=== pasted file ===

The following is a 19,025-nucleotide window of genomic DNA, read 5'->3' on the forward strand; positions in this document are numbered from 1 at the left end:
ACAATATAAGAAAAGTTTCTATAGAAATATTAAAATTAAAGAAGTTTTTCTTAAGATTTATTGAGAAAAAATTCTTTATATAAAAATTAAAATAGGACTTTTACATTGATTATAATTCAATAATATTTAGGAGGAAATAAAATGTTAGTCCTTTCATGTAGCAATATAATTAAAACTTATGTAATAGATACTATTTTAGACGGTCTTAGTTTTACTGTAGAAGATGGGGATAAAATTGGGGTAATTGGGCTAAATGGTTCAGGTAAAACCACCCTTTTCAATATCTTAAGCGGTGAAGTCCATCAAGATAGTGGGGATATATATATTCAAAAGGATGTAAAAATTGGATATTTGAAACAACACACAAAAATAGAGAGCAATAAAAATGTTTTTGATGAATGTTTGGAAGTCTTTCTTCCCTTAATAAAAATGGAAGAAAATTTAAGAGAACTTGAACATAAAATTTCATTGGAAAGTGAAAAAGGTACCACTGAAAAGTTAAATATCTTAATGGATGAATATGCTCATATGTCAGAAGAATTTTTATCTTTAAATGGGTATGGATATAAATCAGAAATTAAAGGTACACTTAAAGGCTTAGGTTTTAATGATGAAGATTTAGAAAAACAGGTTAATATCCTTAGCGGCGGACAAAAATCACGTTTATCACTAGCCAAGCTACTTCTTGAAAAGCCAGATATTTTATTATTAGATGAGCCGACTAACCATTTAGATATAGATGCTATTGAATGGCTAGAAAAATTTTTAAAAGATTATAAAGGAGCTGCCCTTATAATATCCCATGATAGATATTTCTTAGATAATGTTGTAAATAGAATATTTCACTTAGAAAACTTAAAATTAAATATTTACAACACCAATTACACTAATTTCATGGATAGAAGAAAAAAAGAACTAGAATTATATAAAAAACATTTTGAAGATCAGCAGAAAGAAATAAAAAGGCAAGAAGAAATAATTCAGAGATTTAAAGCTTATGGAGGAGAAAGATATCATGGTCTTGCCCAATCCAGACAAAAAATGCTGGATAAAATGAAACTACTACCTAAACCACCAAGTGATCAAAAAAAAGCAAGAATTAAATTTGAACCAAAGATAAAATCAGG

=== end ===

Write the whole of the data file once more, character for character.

The following is a 19,025-nucleotide window of genomic DNA, read 5'->3' on the forward strand; positions in this document are numbered from 1 at the left end:
ACAATATAAGAAAAGTTTCTATAGAAATATTAAAATTAAAGAAGTTTTTCTTAAGATTTATTGAGAAAAAATTCTTTATATAAAAATTAAAATAGGACTTTTACATTGATTATAATTCAATAATATTTAGGAGGAAATAAAATGTTAGTCCTTTCATGTAGCAATATAATTAAAACTTATGTAATAGATACTATTTTAGACGGTCTTAGTTTTACTGTAGAAGATGGGGATAAAATTGGGGTAATTGGGCTAAATGGTTCAGGTAAAACCACCCTTTTCAATATCTTAAGCGGTGAAGTCCATCAAGATAGTGGGGATATATATATTCAAAAGGATGTAAAAATTGGATATTTGAAACAACACACAAAAATAGAGAGCAATAAAAATGTTTTTGATGAATGTTTGGAAGTCTTTCTTCCCTTAATAAAAATGGAAGAAAATTTAAGAGAACTTGAACATAAAATTTCATTGGAAAGTGAAAAAGGTACCACTGAAAAGTTAAATATCTTAATGGATGAATATGCTCATATGTCAGAAGAATTTTTATCTTTAAATGGGTATGGATATAAATCAGAAATTAAAGGTACACTTAAAGGCTTAGGTTTTAATGATGAAGATTTAGAAAAACAGGTTAATATCCTTAGCGGCGGACAAAAATCACGTTTATCACTAGCCAAGCTACTTCTTGAAAAGCCAGATATTTTATTATTAGATGAGCCGACTAACCATTTAGATATAGATGCTATTGAATGGCTAGAAAAATTTTTAAAAGATTATAAAGGAGCTGCCCTTATAATATCCCATGATAGATATTTCTTAGATAATGTTGTAAATAGAATATTTCACTTAGAAAACTTAAAATTAAATATTTACAACACCAATTACACTAATTTCATGGATAGAAGAAAAAAAGAACTAGAATTATATAAAAAACATTTTGAAGATCAGCAGAAAGAAATAAAAAGGCAAGAAGAAATAATTCAGAGATTTAAAGCTTATGGAGGAGAAAGATATCATGGTCTTGCCCAATCCAGACAAAAAATGCTGGATAAAATGAAACTACTACCTAAACCACCAAGTGATCAAAAAAAAGCAAGAATTAAATTTGAACCAAAGATAAAATCAGG